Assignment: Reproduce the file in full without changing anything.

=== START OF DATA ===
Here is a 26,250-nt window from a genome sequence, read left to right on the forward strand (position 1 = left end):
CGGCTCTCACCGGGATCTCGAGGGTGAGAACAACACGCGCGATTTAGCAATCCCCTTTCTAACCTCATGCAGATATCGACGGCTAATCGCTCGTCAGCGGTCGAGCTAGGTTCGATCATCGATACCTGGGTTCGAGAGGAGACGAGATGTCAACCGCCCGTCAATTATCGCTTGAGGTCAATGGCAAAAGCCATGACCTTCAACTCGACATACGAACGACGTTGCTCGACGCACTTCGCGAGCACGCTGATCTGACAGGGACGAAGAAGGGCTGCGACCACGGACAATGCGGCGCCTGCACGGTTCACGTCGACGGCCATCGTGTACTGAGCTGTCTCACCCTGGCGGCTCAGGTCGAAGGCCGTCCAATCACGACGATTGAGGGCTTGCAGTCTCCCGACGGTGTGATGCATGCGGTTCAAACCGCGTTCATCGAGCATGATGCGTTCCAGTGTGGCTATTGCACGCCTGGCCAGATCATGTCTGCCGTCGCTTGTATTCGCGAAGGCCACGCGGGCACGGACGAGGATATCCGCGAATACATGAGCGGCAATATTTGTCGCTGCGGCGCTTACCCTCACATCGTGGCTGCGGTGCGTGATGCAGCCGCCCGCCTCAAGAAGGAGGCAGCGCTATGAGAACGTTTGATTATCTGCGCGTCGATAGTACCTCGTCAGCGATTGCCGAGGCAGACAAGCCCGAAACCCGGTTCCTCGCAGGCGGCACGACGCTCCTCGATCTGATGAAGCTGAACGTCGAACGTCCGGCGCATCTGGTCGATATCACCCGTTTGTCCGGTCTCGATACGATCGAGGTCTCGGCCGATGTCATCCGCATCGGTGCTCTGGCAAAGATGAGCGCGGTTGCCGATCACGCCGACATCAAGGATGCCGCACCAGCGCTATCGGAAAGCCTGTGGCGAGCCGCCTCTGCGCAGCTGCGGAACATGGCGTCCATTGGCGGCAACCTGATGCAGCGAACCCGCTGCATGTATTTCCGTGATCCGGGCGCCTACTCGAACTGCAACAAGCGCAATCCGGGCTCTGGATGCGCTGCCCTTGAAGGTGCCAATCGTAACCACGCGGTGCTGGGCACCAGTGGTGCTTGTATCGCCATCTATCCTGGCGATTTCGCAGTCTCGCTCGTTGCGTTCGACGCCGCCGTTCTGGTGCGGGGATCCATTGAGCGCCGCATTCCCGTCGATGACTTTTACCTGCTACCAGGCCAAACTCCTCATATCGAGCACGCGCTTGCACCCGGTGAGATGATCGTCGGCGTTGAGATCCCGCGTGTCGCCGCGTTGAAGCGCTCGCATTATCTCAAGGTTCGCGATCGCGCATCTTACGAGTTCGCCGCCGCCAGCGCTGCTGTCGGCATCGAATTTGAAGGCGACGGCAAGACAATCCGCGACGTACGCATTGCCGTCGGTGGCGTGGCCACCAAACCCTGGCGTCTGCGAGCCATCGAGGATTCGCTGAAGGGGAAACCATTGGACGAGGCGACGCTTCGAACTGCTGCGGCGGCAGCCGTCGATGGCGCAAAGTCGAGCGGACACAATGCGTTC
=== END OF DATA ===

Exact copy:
Here is a 26,250-nt window from a genome sequence, read left to right on the forward strand (position 1 = left end):
CGGCTCTCACCGGGATCTCGAGGGTGAGAACAACACGCGCGATTTAGCAATCCCCTTTCTAACCTCATGCAGATATCGACGGCTAATCGCTCGTCAGCGGTCGAGCTAGGTTCGATCATCGATACCTGGGTTCGAGAGGAGACGAGATGTCAACCGCCCGTCAATTATCGCTTGAGGTCAATGGCAAAAGCCATGACCTTCAACTCGACATACGAACGACGTTGCTCGACGCACTTCGCGAGCACGCTGATCTGACAGGGACGAAGAAGGGCTGCGACCACGGACAATGCGGCGCCTGCACGGTTCACGTCGACGGCCATCGTGTACTGAGCTGTCTCACCCTGGCGGCTCAGGTCGAAGGCCGTCCAATCACGACGATTGAGGGCTTGCAGTCTCCCGACGGTGTGATGCATGCGGTTCAAACCGCGTTCATCGAGCATGATGCGTTCCAGTGTGGCTATTGCACGCCTGGCCAGATCATGTCTGCCGTCGCTTGTATTCGCGAAGGCCACGCGGGCACGGACGAGGATATCCGCGAATACATGAGCGGCAATATTTGTCGCTGCGGCGCTTACCCTCACATCGTGGCTGCGGTGCGTGATGCAGCCGCCCGCCTCAAGAAGGAGGCAGCGCTATGAGAACGTTTGATTATCTGCGCGTCGATAGTACCTCGTCAGCGATTGCCGAGGCAGACAAGCCCGAAACCCGGTTCCTCGCAGGCGGCACGACGCTCCTCGATCTGATGAAGCTGAACGTCGAACGTCCGGCGCATCTGGTCGATATCACCCGTTTGTCCGGTCTCGATACGATCGAGGTCTCGGCCGATGTCATCCGCATCGGTGCTCTGGCAAAGATGAGCGCGGTTGCCGATCACGCCGACATCAAGGATGCCGCACCAGCGCTATCGGAAAGCCTGTGGCGAGCCGCCTCTGCGCAGCTGCGGAACATGGCGTCCATTGGCGGCAACCTGATGCAGCGAACCCGCTGCATGTATTTCCGTGATCCGGGCGCCTACTCGAACTGCAACAAGCGCAATCCGGGCTCTGGATGCGCTGCCCTTGAAGGTGCCAATCGTAACCACGCGGTGCTGGGCACCAGTGGTGCTTGTATCGCCATCTATCCTGGCGATTTCGCAGTCTCGCTCGTTGCGTTCGACGCCGCCGTTCTGGTGCGGGGATCCATTGAGCGCCGCATTCCCGTCGATGACTTTTACCTGCTACCAGGCCAAACTCCTCATATCGAGCACGCGCTTGCACCCGGTGAGATGATCGTCGGCGTTGAGATCCCGCGTGTCGCCGCGTTGAAGCGCTCGCATTATCTCAAGGTTCGCGATCGCGCATCTTACGAGTTCGCCGCCGCCAGCGCTGCTGTCGGCATCGAATTTGAAGGCGACGGCAAGACAATCCGCGACGTACGCATTGCCGTCGGTGGCGTGGCCACCAAACCCTGGCGTCTGCGAGCCATCGAGGATTCGCTGAAGGGGAAACCATTGGACGAGGCGACGCTTCGAACTGCTGCGGCGGCAGCCGTCGATGGCGCAAAGTCGAGCGGACACAATGCGTTC